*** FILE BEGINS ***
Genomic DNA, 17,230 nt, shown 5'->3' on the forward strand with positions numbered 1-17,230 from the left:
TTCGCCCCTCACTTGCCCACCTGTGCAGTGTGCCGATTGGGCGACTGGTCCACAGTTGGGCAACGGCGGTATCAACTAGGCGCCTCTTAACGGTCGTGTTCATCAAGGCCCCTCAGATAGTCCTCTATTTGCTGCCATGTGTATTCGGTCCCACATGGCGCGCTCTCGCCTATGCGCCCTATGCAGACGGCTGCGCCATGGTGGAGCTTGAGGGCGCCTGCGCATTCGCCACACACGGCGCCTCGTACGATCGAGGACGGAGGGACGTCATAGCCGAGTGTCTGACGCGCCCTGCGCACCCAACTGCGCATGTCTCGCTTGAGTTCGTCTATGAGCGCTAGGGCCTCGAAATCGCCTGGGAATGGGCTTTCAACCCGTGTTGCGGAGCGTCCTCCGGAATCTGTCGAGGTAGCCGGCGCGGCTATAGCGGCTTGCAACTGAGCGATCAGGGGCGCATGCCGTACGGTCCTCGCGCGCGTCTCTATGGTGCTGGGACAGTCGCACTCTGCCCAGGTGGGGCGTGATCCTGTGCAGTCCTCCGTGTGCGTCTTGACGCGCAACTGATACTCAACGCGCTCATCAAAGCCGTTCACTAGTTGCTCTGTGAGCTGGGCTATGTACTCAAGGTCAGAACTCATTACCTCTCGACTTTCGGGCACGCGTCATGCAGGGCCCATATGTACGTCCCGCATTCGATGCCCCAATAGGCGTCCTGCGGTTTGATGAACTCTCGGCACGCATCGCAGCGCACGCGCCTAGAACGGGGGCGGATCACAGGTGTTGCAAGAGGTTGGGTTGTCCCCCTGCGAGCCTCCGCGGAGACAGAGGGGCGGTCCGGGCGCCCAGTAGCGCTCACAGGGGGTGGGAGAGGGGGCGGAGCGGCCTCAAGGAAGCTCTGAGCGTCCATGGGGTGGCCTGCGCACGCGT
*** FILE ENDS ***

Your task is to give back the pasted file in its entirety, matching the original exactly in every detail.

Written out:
Genomic DNA, 17,230 nt, shown 5'->3' on the forward strand with positions numbered 1-17,230 from the left:
TTCGCCCCTCACTTGCCCACCTGTGCAGTGTGCCGATTGGGCGACTGGTCCACAGTTGGGCAACGGCGGTATCAACTAGGCGCCTCTTAACGGTCGTGTTCATCAAGGCCCCTCAGATAGTCCTCTATTTGCTGCCATGTGTATTCGGTCCCACATGGCGCGCTCTCGCCTATGCGCCCTATGCAGACGGCTGCGCCATGGTGGAGCTTGAGGGCGCCTGCGCATTCGCCACACACGGCGCCTCGTACGATCGAGGACGGAGGGACGTCATAGCCGAGTGTCTGACGCGCCCTGCGCACCCAACTGCGCATGTCTCGCTTGAGTTCGTCTATGAGCGCTAGGGCCTCGAAATCGCCTGGGAATGGGCTTTCAACCCGTGTTGCGGAGCGTCCTCCGGAATCTGTCGAGGTAGCCGGCGCGGCTATAGCGGCTTGCAACTGAGCGATCAGGGGCGCATGCCGTACGGTCCTCGCGCGCGTCTCTATGGTGCTGGGACAGTCGCACTCTGCCCAGGTGGGGCGTGATCCTGTGCAGTCCTCCGTGTGCGTCTTGACGCGCAACTGATACTCAACGCGCTCATCAAAGCCGTTCACTAGTTGCTCTGTGAGCTGGGCTATGTACTCAAGGTCAGAACTCATTACCTCTCGACTTTCGGGCACGCGTCATGCAGGGCCCATATGTACGTCCCGCATTCGATGCCCCAATAGGCGTCCTGCGGTTTGATGAACTCTCGGCACGCATCGCAGCGCACGCGCCTAGAACGGGGGCGGATCACAGGTGTTGCAAGAGGTTGGGTTGTCCCCCTGCGAGCCTCCGCGGAGACAGAGGGGCGGTCCGGGCGCCCAGTAGCGCTCACAGGGGGTGGGAGAGGGGGCGGAGCGGCCTCAAGGAAGCTCTGAGCGTCCATGGGGTGGCCTGCGCACGCGT